When Elizabeth Herman visited her former high school, Newton South, a few years ago, she was surprised to find that its new history textbooks already include sections on 9/11. That got her wondering how textbooks in other countries describe the events of September 11, and that topic eventually became her thesis project at Tufts University, where she graduated in 2010.
Now a Fulbright scholar, Herman is continuing her research on how 9/11 is taught around the world. So far, she has analyzed textbooks from 13 countries. When Herman spoke this week with WBUR’s All Things Considered host Sacha Pfeiffer, she said she has found that a country’s relationship with the U.S. often influences how it teaches about 9/11.
Elizabeth Herman: If the country’s relationship with the United States was a little bit more tense, you saw a much more critical view of the United States. So, for example, I was able to analyze the textbooks in Brazil, India and China, and in those three nations relationships with the United States are a little tense. All of those spoke about the audacity of the United States and its actions post-9/11 and the illegality of the war, specifically of the Iraq War.
Sacha Pfeiffer: And what did you find in textbooks published in Islamic countries?
In textbooks in Islamic countries the focus on the assailants was fairly different. In Pakistan, the textbooks completely omit the identity of the assailants. So in the United States and in western countries, you find that the attackers are talked about as Islamic fundamentalists. They’re identified as such, whereas the Pakistani textbook reads, “On September 11, 2001, American Trade Center and other strategic positions were attacked by unidentified terrorists.” And in Turkey it just omitted their identities as Muslims.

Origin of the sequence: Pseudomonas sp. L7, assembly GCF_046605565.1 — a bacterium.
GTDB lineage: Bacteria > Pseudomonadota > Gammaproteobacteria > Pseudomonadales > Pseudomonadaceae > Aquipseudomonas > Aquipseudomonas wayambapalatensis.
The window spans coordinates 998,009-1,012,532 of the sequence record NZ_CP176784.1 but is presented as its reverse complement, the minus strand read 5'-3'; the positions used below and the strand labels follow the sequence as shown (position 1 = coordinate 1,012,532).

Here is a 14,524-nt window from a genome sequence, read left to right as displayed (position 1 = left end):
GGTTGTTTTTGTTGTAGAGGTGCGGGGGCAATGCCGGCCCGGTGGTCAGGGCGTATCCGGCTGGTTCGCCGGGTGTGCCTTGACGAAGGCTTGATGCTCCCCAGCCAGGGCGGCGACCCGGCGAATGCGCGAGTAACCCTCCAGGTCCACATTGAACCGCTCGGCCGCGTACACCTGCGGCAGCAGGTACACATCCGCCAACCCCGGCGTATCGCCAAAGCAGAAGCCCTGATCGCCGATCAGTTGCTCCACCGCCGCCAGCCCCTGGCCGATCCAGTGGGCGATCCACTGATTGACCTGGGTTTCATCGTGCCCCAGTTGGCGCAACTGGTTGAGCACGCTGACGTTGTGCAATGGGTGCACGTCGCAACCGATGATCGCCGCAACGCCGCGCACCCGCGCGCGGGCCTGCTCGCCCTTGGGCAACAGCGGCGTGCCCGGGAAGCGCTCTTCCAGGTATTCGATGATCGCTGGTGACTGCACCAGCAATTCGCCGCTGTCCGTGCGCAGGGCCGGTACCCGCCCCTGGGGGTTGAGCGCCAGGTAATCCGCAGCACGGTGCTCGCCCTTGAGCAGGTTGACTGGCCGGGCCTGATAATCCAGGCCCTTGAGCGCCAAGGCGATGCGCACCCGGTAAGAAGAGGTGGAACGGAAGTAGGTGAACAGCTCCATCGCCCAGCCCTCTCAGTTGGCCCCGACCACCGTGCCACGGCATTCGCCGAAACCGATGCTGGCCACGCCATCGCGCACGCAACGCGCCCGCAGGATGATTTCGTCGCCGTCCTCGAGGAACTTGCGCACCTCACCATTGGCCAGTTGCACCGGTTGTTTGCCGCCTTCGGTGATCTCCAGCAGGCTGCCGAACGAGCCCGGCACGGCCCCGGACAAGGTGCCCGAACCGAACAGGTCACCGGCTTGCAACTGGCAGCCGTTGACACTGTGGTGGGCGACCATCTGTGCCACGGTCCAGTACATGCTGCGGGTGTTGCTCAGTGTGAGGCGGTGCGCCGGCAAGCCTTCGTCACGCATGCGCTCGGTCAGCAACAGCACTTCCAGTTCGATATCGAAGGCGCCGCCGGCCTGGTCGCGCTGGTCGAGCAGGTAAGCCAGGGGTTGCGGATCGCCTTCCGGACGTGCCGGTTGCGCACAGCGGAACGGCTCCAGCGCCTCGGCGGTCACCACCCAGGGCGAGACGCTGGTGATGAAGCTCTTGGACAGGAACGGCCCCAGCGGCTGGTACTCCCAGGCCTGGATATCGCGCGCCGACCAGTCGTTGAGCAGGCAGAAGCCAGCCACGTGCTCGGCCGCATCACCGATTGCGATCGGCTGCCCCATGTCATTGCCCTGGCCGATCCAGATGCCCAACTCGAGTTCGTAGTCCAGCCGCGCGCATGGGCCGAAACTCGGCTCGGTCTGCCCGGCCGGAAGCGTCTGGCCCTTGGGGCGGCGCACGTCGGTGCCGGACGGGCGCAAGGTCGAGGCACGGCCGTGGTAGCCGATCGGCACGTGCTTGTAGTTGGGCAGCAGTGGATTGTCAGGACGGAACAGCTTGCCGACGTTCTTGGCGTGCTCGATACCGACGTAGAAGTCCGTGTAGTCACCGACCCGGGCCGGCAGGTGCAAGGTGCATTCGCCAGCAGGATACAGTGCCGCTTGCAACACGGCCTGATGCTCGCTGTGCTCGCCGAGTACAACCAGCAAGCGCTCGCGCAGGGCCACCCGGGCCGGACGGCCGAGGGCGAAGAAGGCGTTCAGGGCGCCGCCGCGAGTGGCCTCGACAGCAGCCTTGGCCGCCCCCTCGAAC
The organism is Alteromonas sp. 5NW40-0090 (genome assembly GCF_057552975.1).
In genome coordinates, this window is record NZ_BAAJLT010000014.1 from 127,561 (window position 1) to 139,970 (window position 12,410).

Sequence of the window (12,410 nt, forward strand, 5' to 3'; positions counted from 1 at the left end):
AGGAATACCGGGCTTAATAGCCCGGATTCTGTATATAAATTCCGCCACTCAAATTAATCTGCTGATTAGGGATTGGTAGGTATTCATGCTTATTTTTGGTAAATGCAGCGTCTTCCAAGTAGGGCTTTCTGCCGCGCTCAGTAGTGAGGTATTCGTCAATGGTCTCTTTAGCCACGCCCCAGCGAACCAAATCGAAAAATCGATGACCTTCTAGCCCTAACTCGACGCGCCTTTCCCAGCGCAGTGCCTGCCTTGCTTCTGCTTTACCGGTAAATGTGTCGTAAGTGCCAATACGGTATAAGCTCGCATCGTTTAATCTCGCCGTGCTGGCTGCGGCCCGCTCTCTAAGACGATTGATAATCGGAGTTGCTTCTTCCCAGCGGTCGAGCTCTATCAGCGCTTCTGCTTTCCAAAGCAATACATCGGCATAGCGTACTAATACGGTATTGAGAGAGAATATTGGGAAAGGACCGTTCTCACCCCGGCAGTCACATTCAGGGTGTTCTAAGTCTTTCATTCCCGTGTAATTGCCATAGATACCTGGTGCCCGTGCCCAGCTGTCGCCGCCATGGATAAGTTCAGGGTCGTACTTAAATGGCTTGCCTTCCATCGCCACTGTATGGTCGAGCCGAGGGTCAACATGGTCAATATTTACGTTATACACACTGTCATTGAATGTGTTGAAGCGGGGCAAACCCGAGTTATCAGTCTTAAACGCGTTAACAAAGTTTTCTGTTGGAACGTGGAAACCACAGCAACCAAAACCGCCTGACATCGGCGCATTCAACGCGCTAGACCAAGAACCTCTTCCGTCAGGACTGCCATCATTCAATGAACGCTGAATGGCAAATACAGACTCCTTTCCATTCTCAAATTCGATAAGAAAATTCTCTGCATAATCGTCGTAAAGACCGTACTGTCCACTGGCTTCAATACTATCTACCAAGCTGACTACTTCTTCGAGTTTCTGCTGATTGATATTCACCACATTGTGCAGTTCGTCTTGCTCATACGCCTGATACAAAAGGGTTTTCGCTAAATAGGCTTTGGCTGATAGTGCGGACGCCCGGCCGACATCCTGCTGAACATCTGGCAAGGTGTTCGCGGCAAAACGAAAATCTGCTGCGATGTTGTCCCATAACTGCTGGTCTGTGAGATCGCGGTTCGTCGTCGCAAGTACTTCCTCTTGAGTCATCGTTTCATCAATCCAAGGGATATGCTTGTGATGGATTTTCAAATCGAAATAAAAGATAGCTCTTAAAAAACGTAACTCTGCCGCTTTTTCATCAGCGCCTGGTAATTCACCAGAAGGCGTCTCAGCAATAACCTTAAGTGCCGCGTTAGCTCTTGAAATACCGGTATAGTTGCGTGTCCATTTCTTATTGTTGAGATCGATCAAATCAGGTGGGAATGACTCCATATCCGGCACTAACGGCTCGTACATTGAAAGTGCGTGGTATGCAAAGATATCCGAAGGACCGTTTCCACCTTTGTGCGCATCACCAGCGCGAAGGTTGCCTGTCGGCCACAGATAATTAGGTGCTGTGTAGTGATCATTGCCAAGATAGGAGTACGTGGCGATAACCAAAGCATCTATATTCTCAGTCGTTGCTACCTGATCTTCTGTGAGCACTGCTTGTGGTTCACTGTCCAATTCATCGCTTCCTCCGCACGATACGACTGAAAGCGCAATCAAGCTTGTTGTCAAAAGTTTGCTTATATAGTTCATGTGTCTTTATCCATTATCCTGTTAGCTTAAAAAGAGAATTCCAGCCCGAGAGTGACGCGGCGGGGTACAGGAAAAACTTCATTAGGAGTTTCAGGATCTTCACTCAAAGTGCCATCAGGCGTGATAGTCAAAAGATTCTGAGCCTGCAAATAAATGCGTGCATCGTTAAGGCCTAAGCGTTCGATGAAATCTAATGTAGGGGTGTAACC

What country presented 9/11 most differently than the way the U.S. presents it?
I would say that the country that presented 9/11 most differently would be China. It mostly spoke about 9/11 as a sign of diminishing American hegemony — and that is not what you see in American textbooks. You see 9/11 being spoken about in American textbooks as a sign of America having been attacked and then having come together.
You found that sometimes there were different words used in different textbooks that seemed like subtle differences, but that you think were significant. For example, describing 9/11 as an “incident” rather than an “attack.” How did you find that that made a difference?
I think that that is what is at the heart of all this. It’s that when you’re thinking about the way that a story is told, you might imagine that one word chosen or substituted for another would not make much of a difference. But when you take all these little changes together, you get a tone that is very well-defined. So, for example, in the way that you would describe the people who executed the attacks of 9/11, whether you call them “attackers” or whether you call them “assailants” or whether you call them “individuals” has very a different connotation and creates a very different image in one’s mind when you’re reading that textbook.
Why do you think it matters that students are getting different perspectives?
This is one of the first generations that has textbooks that have had an event that happened less than a decade ago written into their history textbooks already; that’s new. And so that kind of speed with turning current events into history I think really changes the way the next generation is going to view these events and discusses them. And I think that if students grow up with completely politicized views of these events, then we could run into a lot of trouble.
Do you think there’s ever really an official version of events? Doesn’t it always change depending on where you live and what your political viewpoint is?
Absolutely. And I think that there’s no right way to teach 9/11. I think that the best thing that you can do is provide as many perspectives as possible and help students learn how to synthesize those narratives themselves.
And that’s your goal, I believe: to take all the different versions you’ve come across and create a curriculum that presents all those different viewpoints.
That’s exactly right. You know, originally I did set out on this project imagining that I could come up with the right way to teach this in schools. Over time I’ve realized there’s no way to do that. What I’d really like to do is I have all these narratives from all these different countries. If you hand a student 13 different ways of looking at 9/11 from 13 different countries and ask them, “How is this different from how you’ve learned this in the past? And why do you think it’s different? Why do think that Pakistan tells this story one way and Brazil speaks about it a different way? Who’s writing this history?” I think that that’s the only way that we can actually reach a new understanding of this event.